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House of Commons Hansard #62 of the 40th Parliament, 2nd Session. (The original version is on Parliament's site.) The word of the day was young.

Topics

TradeOral Questions

3 p.m.

Okanagan—Coquihalla B.C.

Conservative

Stockwell Day ConservativeMinister of International Trade and Minister for the Asia-Pacific Gateway

Mr. Speaker, we presently have about $1.3 billion in two-way trade with Colombia, but that can increase with a free trade agreement. That would mean more production in Canada and more investment. The bottom line is more jobs.

Colombia has made significant strides ahead in human rights. Our agreement binds it to the International Labour Organization and all those standards, unlike other agreements it has signed with other countries. If we do not get that agreement, other countries that have signed agreements with Colombia will have a competitive edge in their products.

The foreign minister from Colombia will be here this week. I invite members opposite to engage with him on those issues. We have a great opportunity here to see progress for Colombia and for Canada with this free trade agreement.

Order and Decorum in the HousePoint of OrderOral Questions

3:05 p.m.

Bloc

Michel Guimond Bloc Montmorency—Charlevoix—Haute-Côte-Nord, QC

Mr. Speaker, I rise on a point of order pursuant to Standing Order 10 of the House of Commons, which states at the beginning: “The Speaker shall preserve order and decorum, and shall decide questions of order.”

We must consider the fact that time is immutable and that the Standing Orders set out that question period takes place from Monday to Thursday between 2:15 p.m. and 3:00 p.m. The quota of questions from each party is determined by the results of the last general election and reflects the representation of each party here in the House of Commons.

The members of this House, as well as those listening in the gallery and watching question period on television, all witnessed the standing ovations specifically from the Conservative Party and the Liberal Party. I am weighing my words and I can confirm this. We counted the number of standing ovations by these two parties that we saw today. Given the number of these ovations and the fact that time is immutable, as I stated earlier, this has deprived the Bloc Québécois and the NDP, yesterday and today, of the opportunity to put a question that had been negotiated on the basis of the quotas established according to the results of the last election.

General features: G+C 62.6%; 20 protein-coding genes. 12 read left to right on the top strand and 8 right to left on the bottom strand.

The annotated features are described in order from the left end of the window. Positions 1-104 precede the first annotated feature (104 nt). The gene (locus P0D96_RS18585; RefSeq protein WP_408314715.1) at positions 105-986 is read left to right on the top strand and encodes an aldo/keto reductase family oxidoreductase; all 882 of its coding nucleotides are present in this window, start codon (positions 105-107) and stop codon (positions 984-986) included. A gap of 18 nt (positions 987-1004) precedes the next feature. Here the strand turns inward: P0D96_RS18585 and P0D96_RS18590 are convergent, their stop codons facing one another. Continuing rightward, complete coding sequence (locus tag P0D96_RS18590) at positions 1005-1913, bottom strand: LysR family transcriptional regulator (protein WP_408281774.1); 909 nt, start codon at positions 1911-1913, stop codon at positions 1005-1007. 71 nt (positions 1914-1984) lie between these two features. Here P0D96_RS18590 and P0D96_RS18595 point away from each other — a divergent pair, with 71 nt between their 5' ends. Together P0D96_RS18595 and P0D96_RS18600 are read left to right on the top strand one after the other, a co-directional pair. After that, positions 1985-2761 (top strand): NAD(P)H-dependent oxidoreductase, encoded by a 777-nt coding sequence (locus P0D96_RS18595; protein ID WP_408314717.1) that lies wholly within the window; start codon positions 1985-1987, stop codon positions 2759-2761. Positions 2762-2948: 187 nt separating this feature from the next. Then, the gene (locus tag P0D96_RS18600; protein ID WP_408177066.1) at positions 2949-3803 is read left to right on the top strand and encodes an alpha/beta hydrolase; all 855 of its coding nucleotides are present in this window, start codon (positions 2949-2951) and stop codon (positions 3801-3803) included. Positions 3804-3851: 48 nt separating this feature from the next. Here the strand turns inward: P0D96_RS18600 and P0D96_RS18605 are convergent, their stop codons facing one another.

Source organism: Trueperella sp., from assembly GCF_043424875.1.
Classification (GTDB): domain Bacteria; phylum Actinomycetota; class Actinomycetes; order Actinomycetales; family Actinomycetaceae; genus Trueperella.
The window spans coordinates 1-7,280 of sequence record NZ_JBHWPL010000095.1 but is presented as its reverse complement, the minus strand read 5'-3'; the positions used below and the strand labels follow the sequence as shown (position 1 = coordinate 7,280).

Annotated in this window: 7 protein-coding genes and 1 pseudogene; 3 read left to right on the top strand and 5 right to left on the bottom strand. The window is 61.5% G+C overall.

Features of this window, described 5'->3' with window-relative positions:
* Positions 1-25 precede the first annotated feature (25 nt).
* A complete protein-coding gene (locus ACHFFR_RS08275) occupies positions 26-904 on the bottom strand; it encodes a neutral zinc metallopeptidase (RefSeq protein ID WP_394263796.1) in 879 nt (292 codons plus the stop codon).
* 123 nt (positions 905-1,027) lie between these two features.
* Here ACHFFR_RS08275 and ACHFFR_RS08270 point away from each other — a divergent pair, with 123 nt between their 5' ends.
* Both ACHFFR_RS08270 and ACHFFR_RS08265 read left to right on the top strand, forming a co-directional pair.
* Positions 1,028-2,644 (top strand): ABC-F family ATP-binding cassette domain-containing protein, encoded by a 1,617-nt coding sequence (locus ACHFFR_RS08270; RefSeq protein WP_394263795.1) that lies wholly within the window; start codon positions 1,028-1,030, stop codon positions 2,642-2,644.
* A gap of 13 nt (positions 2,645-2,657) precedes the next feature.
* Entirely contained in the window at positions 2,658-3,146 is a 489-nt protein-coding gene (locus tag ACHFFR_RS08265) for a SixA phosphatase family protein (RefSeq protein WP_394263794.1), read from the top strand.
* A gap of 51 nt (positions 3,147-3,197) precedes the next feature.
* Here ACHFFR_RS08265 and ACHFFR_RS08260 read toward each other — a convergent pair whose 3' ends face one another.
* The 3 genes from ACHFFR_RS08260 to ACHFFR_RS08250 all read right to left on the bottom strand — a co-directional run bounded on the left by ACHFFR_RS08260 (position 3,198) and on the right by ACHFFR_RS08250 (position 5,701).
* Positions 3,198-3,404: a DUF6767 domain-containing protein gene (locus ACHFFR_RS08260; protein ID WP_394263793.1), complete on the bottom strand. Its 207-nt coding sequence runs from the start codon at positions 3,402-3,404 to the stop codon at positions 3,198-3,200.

As proof, I will tell you how many standing ovations have taken place today. There have been six standing ovations by the Conservative Party. There have been four by the Liberal Party. There have been none by the Bloc Québécois or the NDP.

Order and Decorum in the HousePoint of OrderOral Questions

3:05 p.m.

Some hon. members

Oh, oh!

Order and Decorum in the HousePoint of OrderOral Questions

3:05 p.m.

Bloc

Michel Guimond Bloc Montmorency—Charlevoix—Haute-Côte-Nord, QC

The Liberals and Conservatives can go ahead and make fun of what I am saying, but I want to warn you right now, Mr. Speaker, that if you, as the person responsible for maintaining decorum, do not rule immediately on these standing ovations that are depriving us of our democratic right, there will be standing ovations by the Bloc Québécois and the NDP during upcoming question periods.

This situation has been raised repeatedly at the weekly meetings of the House leaders and whips and in informal discussions among the whips, but to no avail. If the Liberals and Conservatives think that this adds lustre to the work of Parliament and MPs, they are sadly mistaken. They should ask their constituents whether they agree with this sort of behaviour, which is more what one would expect from braggarts. That is what they look like, a bunch of braggarts.

Consequently, Mr. Speaker, I would like to suggest a way of dealing with this situation.

If a party abuses standing ovations, under the discretionary authority you have by virtue of the Standing Orders, you should cut some of the Conservatives' planted questions or eliminate some of the Liberals' allotted questions so that we can have our quota of questions.

Order and Decorum in the HousePoint of OrderOral Questions

3:10 p.m.

Some hon. members

Oh, oh!

Order and Decorum in the HousePoint of OrderOral Questions

3:10 p.m.

Liberal

The Speaker Liberal Peter Milliken

Order, please.